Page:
Growning up Hapsburg

from left to right: Ferdinand, Maria Christina, Marie Antoinette (brandishing doll), Max, Maria Theresa and Francis Stephen

Above we find Maria Christina’s idyllic painting of Saint Nicholas Day 1962—into which the artist as brushed herself, we find an informal imperial family enjoying a quiet day in private. The Holy Roman Emperor, son of the Caesars, is seated in his robe reading the paper while his wife brings him tea. Antoinette plays with her new doll and Max seems about to take on a plate of Christmas cookies.  Unfortunately, only half of this picture rings true. Yes, the Imperial family enjoyed the “simple things” and the Empress even encouraged her children to play with the ordinary children whenever they could.

Unfortunately, day-to-day court life was a the complete opposite. The Empress Maria Teresa treated her children with clear favoritism as well vacillating demands from each one of her children. This created an incredibly competitive attitude amongst the children.

Visitors to the Schönbrunn or the Hofburg were startled to find
the Hapsburg children in open war with one another, throwing
priceless pieces of artwork and fighting on the marble floors.
                                                  Vovk, 66.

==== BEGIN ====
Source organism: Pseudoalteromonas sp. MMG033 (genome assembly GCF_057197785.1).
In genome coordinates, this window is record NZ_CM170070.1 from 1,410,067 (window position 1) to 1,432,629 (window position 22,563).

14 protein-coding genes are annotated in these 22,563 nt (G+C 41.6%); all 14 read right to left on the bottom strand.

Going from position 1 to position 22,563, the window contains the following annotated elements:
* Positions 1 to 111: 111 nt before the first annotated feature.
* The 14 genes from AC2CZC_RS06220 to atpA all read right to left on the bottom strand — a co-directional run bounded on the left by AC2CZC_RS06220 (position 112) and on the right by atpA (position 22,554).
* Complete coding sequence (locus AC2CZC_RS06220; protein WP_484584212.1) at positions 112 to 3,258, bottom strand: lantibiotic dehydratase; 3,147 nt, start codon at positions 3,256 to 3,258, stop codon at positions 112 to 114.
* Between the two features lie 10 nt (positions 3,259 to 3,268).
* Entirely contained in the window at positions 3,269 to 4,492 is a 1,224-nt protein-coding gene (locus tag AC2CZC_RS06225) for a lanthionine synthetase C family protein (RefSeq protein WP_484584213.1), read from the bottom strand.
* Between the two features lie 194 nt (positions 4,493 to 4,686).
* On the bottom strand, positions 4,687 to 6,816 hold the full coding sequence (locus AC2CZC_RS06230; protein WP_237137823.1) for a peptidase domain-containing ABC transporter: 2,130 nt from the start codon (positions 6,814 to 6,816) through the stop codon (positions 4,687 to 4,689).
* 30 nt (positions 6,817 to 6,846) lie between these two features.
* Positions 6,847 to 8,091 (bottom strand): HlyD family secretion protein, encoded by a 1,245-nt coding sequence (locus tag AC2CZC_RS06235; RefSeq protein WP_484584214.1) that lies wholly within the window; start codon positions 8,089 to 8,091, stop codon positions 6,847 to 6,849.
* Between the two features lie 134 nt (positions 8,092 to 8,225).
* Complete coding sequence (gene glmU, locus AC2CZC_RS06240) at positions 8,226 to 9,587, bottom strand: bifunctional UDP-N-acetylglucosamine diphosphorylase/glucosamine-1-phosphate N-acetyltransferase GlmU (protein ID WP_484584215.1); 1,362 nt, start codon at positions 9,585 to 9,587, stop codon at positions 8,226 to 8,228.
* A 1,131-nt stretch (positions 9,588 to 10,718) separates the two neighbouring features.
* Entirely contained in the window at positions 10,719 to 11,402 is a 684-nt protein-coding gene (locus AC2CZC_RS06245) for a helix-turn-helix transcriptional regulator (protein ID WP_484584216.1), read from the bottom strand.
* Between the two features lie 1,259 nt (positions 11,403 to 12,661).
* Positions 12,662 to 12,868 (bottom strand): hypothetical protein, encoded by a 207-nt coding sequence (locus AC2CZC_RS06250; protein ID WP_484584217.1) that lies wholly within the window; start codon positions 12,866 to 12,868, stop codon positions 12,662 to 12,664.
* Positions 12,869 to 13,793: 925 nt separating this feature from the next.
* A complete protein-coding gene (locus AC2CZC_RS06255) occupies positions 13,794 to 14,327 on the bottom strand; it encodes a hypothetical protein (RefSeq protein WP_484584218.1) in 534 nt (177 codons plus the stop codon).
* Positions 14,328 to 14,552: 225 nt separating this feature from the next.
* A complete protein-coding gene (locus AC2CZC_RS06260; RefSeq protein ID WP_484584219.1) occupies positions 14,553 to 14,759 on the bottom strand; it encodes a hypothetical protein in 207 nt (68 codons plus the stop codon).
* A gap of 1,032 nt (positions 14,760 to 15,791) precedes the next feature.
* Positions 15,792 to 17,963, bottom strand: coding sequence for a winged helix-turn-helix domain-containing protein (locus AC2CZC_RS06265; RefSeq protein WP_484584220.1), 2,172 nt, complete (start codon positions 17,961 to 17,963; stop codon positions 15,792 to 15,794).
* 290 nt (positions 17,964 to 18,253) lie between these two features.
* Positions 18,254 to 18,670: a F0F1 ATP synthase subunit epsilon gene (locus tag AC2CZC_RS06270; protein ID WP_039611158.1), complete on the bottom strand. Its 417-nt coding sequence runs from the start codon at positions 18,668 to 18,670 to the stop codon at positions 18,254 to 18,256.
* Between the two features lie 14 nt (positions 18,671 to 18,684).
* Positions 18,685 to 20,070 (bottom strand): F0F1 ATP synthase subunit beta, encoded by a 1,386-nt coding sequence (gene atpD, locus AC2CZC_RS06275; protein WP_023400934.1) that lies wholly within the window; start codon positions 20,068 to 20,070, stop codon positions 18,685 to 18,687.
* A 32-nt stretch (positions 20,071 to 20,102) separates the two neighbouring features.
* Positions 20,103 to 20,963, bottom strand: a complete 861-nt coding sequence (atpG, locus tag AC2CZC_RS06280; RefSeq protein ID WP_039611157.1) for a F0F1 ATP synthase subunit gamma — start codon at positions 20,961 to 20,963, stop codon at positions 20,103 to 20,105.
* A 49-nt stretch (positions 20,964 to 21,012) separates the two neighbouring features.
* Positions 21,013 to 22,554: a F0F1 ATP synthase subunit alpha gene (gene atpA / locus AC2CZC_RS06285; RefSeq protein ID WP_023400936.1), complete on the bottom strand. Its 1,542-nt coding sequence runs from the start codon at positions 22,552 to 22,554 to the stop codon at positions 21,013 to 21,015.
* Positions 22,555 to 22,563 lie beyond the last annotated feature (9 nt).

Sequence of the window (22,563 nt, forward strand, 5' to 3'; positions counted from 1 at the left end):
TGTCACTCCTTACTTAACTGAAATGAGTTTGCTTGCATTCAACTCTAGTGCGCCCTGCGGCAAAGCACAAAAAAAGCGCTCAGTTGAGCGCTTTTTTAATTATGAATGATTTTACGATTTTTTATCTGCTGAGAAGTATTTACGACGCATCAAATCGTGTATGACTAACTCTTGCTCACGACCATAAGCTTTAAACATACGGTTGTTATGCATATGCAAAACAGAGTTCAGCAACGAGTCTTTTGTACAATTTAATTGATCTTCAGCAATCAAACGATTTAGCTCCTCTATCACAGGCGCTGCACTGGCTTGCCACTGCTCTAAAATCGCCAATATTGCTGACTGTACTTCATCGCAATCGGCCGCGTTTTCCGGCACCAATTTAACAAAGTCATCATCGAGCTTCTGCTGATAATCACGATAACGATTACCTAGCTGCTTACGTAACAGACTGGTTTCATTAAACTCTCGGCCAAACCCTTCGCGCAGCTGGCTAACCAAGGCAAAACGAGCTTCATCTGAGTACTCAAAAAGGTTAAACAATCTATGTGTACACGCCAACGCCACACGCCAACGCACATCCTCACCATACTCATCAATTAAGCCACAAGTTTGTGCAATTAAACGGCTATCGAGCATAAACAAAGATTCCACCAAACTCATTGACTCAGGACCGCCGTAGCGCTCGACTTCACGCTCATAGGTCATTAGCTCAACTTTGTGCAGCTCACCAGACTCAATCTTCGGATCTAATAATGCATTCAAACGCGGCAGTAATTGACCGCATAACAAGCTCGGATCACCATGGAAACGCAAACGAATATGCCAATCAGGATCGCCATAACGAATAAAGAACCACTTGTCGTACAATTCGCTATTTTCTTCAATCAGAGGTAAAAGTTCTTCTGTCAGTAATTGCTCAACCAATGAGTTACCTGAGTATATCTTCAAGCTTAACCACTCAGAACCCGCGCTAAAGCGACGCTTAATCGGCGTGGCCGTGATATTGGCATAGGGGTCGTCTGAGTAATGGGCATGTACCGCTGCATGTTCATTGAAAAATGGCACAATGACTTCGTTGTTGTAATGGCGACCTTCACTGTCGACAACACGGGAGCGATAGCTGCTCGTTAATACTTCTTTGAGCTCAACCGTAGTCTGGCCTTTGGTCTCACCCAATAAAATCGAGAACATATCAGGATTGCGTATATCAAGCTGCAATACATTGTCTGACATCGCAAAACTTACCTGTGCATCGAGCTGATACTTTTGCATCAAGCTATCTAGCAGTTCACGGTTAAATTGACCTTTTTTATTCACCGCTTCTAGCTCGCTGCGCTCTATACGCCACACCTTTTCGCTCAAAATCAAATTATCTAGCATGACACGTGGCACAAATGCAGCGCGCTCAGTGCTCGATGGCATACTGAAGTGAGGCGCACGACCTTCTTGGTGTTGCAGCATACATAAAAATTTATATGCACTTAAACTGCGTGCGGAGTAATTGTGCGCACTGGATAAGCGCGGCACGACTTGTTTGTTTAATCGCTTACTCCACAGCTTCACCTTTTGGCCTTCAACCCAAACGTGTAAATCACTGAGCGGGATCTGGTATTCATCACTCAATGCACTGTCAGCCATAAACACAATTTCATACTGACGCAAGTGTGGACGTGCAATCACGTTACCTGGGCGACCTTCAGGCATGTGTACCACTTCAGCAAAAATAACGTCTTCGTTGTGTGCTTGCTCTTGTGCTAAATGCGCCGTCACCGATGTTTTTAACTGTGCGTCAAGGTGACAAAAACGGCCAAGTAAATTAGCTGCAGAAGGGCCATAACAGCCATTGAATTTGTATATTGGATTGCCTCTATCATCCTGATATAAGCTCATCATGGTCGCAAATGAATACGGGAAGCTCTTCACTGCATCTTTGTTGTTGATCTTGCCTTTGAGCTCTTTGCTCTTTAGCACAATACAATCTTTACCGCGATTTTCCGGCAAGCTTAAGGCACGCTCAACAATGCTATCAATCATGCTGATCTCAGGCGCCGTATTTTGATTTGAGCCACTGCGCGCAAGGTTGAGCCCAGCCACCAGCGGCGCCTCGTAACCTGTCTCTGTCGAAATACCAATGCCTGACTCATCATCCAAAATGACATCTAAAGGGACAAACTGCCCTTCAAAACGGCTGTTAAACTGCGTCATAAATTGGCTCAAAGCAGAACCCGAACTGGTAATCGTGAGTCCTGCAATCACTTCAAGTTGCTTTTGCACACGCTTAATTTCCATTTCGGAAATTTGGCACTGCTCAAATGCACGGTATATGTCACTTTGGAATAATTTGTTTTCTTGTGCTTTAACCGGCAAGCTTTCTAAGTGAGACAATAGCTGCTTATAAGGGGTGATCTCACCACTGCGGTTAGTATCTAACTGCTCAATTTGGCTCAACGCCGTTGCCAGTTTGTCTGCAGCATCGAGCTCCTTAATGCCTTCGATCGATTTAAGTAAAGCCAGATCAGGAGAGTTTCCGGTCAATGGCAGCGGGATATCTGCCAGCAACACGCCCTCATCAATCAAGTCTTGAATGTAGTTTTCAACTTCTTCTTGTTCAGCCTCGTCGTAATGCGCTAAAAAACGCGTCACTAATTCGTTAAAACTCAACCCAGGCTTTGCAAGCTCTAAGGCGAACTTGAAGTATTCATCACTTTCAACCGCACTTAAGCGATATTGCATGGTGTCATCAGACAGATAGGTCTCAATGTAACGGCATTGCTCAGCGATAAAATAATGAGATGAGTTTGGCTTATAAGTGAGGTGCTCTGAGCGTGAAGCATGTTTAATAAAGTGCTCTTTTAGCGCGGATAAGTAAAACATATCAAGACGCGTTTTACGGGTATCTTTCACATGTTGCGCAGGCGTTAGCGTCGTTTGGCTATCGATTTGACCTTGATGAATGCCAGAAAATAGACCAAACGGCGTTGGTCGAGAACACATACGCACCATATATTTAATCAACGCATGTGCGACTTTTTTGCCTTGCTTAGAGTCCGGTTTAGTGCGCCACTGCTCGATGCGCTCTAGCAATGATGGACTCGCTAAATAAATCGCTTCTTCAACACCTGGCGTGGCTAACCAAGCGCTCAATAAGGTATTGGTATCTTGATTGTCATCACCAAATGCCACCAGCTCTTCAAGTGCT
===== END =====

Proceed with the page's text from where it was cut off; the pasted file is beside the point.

An excellent example were the rigorous studies to which Joseph was subject by his mother. Instead of inspiring sense of relief or thankfulness that such a task had passed them over, it reinforced Joseph’s “superior place within the family,” (67). Joseph fought “violently” with his brother Charles. A rather memorable row kicked off when

Charles teased his older brother of only being the son of a queen while he was the son of an empress.*

*The snippy comment proffered by Charles refers to the fact that Maria Teresa was only Queen of Hungary and Bohemia at the time of Joseph’s birth but by the time Charles was born, his father had been elected and crowned Holy Roman Emperor.

About ♔ la dauphiine ♔

Connecticut-based jewelry monger, history buff, Mets fan. On the hum-drum side, call me a lauded poet, novelist and ghost-writer. (That's right, I haunt prose.)
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